It is worth noting here that ChangeUK (formerly The Independent Group, may be known by another name tomorrow) is also somewhat silent on their financial backers.

What is clear is that Nigel Farage has utilised PayPal’s exchange functions to muddle and confuse the source of donations. As highlighted in the Sarawak Report (also linked above): “There is nothing to stop the same person donating repeatedly from the same account.” But that is only taking into consideration humans. For instance; bots can and have been used by Russia and foreign parties with invested interests in the U.K democratic process and the Sarawak Report has come to the conclusion that bots could be used to make multiple payments.

Showing that donations can be made from across the world in all currencies and without any declaration of British citizenship

Nigel Farage’s last campaigning escapade, Leave EU, received illegal donations from Arron Banks (who then went on to fund Nigel Farage’s meetings with America’s business and political elites, security and chauffer costs and accommodation in Chelsea – all of which has not been declared because it is “personal” according to Mr Farage.)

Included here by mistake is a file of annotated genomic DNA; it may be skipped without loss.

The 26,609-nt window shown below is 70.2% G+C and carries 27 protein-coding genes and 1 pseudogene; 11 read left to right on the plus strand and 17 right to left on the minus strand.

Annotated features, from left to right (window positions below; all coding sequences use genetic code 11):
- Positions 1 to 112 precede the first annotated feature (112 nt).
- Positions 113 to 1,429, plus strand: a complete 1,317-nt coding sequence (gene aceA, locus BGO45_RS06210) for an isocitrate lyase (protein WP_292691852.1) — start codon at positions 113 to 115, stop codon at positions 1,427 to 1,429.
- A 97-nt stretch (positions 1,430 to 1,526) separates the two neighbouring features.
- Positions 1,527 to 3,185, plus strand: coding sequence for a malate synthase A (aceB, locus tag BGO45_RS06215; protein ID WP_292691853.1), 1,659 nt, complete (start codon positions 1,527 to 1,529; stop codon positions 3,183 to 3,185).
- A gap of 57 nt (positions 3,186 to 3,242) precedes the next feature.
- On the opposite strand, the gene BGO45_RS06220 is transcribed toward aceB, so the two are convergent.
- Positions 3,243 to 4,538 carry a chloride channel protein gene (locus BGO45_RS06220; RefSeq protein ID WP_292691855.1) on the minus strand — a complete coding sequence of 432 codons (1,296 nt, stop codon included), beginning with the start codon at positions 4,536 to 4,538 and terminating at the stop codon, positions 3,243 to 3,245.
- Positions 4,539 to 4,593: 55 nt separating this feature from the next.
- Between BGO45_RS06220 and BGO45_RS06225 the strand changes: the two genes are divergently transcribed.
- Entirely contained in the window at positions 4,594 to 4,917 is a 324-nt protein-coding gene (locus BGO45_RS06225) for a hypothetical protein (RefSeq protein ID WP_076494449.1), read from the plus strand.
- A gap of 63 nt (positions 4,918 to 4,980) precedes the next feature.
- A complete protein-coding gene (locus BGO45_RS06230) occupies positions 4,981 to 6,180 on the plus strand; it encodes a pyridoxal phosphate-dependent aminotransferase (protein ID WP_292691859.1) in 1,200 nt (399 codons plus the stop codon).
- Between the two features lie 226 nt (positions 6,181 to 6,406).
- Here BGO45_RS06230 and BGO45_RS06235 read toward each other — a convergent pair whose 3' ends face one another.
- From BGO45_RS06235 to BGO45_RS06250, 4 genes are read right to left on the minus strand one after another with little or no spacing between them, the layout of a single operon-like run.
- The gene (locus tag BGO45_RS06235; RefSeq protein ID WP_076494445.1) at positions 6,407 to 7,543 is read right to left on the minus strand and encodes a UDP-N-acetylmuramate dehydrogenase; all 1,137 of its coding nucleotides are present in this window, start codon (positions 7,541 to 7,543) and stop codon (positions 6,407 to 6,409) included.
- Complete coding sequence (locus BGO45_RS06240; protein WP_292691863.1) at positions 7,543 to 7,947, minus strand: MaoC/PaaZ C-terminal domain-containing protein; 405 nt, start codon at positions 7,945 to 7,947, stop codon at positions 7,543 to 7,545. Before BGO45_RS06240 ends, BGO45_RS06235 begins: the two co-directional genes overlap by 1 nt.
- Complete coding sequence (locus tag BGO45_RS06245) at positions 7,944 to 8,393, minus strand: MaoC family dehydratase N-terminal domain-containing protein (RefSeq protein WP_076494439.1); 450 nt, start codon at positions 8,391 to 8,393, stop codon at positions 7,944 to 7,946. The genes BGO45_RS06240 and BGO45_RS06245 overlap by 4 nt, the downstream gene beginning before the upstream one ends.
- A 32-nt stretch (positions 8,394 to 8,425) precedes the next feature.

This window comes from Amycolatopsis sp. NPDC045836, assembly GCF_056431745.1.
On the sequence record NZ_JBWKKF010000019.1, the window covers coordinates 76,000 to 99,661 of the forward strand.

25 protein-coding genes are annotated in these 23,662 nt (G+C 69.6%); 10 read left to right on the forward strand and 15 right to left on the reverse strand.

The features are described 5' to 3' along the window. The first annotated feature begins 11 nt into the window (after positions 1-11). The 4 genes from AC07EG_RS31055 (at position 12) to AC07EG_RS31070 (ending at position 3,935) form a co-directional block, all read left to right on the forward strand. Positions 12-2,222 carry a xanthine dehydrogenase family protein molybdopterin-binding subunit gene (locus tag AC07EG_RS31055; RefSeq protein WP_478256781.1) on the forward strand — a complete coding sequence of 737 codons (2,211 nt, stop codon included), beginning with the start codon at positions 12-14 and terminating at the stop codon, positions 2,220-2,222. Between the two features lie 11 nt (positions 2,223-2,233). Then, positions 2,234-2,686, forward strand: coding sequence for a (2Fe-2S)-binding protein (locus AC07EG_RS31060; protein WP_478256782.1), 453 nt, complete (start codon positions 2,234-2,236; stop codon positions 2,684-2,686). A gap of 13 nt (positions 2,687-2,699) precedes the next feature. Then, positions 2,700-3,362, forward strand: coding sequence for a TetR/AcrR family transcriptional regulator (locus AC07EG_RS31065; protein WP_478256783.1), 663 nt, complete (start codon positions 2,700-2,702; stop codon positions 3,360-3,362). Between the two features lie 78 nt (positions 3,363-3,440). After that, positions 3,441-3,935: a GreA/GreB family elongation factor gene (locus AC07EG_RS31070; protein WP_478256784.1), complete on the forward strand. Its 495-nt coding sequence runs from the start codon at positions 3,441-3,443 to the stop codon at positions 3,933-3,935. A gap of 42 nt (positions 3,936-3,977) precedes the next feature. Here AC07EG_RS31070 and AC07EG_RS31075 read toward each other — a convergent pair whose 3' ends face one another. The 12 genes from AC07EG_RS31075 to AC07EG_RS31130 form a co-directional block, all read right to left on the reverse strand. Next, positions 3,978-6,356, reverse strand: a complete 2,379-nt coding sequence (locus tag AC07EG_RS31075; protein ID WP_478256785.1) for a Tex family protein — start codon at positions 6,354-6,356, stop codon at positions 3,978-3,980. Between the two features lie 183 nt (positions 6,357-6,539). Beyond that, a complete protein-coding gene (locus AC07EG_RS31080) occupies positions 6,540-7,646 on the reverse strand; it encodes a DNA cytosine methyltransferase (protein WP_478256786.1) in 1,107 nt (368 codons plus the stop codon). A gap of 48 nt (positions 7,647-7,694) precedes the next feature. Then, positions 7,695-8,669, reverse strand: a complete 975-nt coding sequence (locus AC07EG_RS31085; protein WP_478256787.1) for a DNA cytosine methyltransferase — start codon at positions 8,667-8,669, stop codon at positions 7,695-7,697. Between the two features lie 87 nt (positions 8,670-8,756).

The Brexit Party now seems to be pulling the same kind of stunt by using an online money transference and banking system.

PayPal can convert currencies into sterling. The Brexit Party are using the natural functions of money exchanging by PayPal to allow the free flow of money into the party, and declaring it as a donation made in sterling. This is misleading because, under electoral law, the donation is still coming from abroad and from people who do not have U.K citizenship. Much like Nigel Farage’s Brexit project; Leave EU, the Brexit Party could very well be breaking campaigning law.

Another startling realisation that was made by the Sarawak Report is that the Brexit Party payments do not go to a politically recognised party, but to Brexit Party Limited. The Brexit Party, much like Gordon Brown stated (please see last blog) is a private company.

Shot of payment to Brexit Party Ltd

The primary shareholder is Nigel Farage.